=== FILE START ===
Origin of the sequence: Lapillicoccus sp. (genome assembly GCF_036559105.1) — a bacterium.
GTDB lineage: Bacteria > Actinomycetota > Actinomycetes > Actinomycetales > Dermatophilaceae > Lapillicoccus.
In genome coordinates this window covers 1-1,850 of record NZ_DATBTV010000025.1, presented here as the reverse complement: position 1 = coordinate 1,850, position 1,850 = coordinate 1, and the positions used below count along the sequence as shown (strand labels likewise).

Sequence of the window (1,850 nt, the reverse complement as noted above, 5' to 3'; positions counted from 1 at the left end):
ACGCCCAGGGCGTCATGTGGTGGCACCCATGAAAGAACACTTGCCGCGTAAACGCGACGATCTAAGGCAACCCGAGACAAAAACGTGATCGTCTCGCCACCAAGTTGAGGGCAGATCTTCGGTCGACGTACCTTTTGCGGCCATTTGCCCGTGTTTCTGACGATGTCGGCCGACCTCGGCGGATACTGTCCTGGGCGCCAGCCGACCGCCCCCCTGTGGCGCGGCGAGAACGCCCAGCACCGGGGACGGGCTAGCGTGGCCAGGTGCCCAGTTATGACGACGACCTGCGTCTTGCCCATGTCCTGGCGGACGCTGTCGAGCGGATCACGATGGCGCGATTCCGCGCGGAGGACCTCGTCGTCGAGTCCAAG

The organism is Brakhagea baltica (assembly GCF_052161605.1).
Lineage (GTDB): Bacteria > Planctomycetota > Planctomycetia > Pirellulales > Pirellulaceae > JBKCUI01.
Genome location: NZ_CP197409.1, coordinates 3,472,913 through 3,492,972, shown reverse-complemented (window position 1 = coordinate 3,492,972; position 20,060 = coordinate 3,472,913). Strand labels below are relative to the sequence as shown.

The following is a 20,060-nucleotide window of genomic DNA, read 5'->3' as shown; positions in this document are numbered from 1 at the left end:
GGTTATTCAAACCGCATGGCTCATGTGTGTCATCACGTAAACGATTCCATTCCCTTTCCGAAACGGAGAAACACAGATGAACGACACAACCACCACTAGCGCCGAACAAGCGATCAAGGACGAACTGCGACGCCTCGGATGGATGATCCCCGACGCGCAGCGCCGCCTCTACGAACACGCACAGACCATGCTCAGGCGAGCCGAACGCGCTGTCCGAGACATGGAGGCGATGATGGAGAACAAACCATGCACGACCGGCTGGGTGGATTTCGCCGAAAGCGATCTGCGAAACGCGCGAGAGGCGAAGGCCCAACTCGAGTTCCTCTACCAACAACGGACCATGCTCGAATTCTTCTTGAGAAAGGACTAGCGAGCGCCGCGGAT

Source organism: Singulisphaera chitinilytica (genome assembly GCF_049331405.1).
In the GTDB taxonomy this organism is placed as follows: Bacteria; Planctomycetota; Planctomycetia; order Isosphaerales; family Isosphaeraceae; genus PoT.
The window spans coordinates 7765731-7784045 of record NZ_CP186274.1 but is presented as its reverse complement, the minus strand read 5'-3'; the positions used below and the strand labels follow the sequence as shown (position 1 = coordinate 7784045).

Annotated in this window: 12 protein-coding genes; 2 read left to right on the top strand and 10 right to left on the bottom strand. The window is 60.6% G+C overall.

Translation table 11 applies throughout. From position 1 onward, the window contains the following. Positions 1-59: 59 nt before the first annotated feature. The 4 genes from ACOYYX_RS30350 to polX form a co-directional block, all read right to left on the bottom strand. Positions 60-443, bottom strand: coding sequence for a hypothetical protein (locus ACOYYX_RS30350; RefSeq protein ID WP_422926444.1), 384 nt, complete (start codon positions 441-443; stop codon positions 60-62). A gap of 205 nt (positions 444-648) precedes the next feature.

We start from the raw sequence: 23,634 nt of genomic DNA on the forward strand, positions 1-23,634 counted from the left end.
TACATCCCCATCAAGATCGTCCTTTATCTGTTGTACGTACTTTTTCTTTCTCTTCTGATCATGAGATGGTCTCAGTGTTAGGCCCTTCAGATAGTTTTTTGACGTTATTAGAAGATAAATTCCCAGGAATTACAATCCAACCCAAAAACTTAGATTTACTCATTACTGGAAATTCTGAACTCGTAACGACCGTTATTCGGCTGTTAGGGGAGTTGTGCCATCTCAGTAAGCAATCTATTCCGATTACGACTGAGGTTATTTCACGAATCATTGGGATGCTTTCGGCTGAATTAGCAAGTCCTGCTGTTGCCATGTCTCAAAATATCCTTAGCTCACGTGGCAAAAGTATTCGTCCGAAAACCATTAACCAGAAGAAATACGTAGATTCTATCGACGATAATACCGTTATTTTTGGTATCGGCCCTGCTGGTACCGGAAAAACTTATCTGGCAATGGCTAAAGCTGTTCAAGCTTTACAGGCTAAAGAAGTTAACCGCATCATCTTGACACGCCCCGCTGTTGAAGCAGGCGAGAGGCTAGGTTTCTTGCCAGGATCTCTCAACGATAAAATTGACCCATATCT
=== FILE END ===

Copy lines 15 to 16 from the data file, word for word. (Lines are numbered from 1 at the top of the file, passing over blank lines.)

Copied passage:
Translation table 11 applies throughout. From position 1 onward, the window contains the following. Positions 1-59: 59 nt before the first annotated feature. The 4 genes from ACOYYX_RS30350 to polX form a co-directional block, all read right to left on the bottom strand. Positions 60-443, bottom strand: coding sequence for a hypothetical protein (locus ACOYYX_RS30350; RefSeq protein ID WP_422926444.1), 384 nt, complete (start codon positions 441-443; stop codon positions 60-62). A gap of 205 nt (positions 444-648) precedes the next feature.

We start from the raw sequence: 23,634 nt of genomic DNA on the forward strand, positions 1-23,634 counted from the left end.